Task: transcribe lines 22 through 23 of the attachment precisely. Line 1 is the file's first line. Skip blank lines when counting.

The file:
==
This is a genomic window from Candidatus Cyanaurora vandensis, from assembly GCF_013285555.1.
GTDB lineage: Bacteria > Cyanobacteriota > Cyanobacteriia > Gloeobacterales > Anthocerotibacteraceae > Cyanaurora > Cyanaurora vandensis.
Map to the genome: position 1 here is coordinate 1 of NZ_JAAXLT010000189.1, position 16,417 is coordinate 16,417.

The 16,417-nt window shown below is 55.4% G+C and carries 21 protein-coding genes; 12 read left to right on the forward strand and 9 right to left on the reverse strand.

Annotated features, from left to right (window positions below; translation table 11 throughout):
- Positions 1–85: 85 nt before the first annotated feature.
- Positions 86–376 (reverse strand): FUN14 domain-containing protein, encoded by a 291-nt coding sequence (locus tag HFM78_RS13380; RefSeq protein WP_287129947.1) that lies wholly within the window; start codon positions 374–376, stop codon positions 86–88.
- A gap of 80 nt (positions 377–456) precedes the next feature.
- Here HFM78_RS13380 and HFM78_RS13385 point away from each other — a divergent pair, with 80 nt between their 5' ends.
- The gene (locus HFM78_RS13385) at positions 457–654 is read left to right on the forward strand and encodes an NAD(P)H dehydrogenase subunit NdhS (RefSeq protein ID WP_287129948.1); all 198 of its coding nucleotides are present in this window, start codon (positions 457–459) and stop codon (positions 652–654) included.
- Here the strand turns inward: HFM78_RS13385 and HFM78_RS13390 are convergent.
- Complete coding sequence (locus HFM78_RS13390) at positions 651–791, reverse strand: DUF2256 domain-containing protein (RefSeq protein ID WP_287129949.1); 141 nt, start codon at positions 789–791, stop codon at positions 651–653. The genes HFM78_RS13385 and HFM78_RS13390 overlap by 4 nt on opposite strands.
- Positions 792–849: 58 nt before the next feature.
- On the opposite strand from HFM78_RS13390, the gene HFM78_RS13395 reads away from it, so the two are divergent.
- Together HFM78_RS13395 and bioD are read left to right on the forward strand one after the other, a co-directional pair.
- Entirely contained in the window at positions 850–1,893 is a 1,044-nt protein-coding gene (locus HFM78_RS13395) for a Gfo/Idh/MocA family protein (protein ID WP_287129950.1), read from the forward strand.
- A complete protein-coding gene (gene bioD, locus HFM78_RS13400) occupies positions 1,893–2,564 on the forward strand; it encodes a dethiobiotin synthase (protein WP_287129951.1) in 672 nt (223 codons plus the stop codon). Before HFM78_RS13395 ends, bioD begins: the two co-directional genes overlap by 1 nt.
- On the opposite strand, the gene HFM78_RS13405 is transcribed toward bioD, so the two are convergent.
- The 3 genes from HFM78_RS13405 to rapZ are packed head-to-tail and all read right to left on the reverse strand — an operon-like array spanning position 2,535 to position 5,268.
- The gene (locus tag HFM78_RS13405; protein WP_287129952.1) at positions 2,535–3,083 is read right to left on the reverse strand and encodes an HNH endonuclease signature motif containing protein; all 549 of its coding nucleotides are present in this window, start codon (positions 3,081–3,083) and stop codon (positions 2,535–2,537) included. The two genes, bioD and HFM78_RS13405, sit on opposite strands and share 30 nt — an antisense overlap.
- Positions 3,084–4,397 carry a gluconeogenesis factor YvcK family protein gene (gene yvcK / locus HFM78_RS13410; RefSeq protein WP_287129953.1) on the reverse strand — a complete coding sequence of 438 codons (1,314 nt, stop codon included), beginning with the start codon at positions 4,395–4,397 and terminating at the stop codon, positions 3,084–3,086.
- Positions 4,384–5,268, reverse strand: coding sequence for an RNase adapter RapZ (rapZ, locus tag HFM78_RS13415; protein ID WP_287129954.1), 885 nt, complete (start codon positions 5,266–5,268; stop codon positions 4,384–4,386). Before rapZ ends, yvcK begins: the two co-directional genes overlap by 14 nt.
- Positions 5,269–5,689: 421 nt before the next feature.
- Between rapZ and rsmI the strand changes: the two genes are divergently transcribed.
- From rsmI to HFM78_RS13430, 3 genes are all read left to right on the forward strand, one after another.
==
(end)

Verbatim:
- Positions 4,384–5,268, reverse strand: coding sequence for an RNase adapter RapZ (rapZ, locus tag HFM78_RS13415; protein ID WP_287129954.1), 885 nt, complete (start codon positions 5,266–5,268; stop codon positions 4,384–4,386). Before rapZ ends, yvcK begins: the two co-directional genes overlap by 14 nt.
- Positions 5,269–5,689: 421 nt before the next feature.